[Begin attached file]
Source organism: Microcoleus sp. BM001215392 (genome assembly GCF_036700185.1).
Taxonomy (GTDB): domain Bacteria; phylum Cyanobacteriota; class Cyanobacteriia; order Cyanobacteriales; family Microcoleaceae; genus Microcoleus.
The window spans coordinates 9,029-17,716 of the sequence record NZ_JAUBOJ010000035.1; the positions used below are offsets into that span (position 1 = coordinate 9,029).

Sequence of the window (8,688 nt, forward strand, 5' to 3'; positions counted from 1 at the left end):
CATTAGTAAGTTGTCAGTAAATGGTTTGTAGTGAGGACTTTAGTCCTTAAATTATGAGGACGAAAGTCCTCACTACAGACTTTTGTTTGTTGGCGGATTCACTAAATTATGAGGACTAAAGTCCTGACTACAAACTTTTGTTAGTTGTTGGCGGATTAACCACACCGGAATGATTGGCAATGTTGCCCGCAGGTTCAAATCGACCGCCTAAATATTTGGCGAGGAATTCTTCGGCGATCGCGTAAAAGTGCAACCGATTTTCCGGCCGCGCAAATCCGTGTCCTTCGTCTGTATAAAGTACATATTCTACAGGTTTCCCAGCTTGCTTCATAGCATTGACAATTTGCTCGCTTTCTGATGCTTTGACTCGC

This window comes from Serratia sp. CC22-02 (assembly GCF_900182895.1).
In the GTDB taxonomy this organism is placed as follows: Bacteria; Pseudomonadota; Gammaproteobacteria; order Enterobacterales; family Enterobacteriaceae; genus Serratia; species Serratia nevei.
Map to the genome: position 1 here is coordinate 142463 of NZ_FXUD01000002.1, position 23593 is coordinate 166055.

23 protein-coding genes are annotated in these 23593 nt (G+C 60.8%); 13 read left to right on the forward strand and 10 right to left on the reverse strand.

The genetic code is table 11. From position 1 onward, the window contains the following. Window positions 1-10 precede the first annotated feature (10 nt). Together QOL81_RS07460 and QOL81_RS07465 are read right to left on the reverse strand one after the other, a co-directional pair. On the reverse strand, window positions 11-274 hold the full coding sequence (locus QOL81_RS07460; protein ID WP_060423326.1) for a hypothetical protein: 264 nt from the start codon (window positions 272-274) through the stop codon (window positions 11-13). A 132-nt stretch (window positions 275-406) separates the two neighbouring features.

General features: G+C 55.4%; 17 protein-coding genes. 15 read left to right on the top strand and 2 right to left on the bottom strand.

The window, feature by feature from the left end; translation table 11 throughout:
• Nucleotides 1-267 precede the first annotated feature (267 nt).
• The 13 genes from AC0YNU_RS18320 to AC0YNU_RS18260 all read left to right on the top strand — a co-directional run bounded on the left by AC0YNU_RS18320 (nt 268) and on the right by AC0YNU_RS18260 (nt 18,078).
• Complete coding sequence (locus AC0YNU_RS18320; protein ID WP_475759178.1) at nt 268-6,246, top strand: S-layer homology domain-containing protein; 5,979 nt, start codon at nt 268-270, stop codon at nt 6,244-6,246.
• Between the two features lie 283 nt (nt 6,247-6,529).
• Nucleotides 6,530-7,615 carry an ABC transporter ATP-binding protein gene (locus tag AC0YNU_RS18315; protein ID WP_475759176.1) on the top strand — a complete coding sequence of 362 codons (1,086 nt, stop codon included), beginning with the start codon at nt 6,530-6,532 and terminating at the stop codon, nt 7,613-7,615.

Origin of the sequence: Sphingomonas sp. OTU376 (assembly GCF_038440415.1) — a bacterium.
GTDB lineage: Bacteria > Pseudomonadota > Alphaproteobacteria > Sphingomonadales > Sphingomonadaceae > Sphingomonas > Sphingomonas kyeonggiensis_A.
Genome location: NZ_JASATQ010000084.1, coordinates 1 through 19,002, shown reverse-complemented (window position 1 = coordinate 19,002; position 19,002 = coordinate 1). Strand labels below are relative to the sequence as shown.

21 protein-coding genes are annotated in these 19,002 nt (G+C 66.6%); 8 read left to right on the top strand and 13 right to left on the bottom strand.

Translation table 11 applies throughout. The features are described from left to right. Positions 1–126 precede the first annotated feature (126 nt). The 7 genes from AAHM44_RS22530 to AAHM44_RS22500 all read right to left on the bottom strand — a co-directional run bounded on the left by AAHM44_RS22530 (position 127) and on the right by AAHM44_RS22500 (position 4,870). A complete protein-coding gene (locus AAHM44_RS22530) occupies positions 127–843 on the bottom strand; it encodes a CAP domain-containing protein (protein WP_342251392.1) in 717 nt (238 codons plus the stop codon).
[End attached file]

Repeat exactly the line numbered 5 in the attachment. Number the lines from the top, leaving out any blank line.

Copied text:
CATTAGTAAGTTGTCAGTAAATGGTTTGTAGTGAGGACTTTAGTCCTTAAATTATGAGGACGAAAGTCCTCACTACAGACTTTTGTTTGTTGGCGGATTCACTAAATTATGAGGACTAAAGTCCTGACTACAAACTTTTGTTAGTTGTTGGCGGATTAACCACACCGGAATGATTGGCAATGTTGCCCGCAGGTTCAAATCGACCGCCTAAATATTTGGCGAGGAATTCTTCGGCGATCGCGTAAAAGTGCAACCGATTTTCCGGCCGCGCAAATCCGTGTCCTTCGTCTGTATAAAGTACATATTCTACAGGTTTCCCAGCTTGCTTCATAGCATTGACAATTTGCTCGCTTTCTGATGCTTTGACTCGC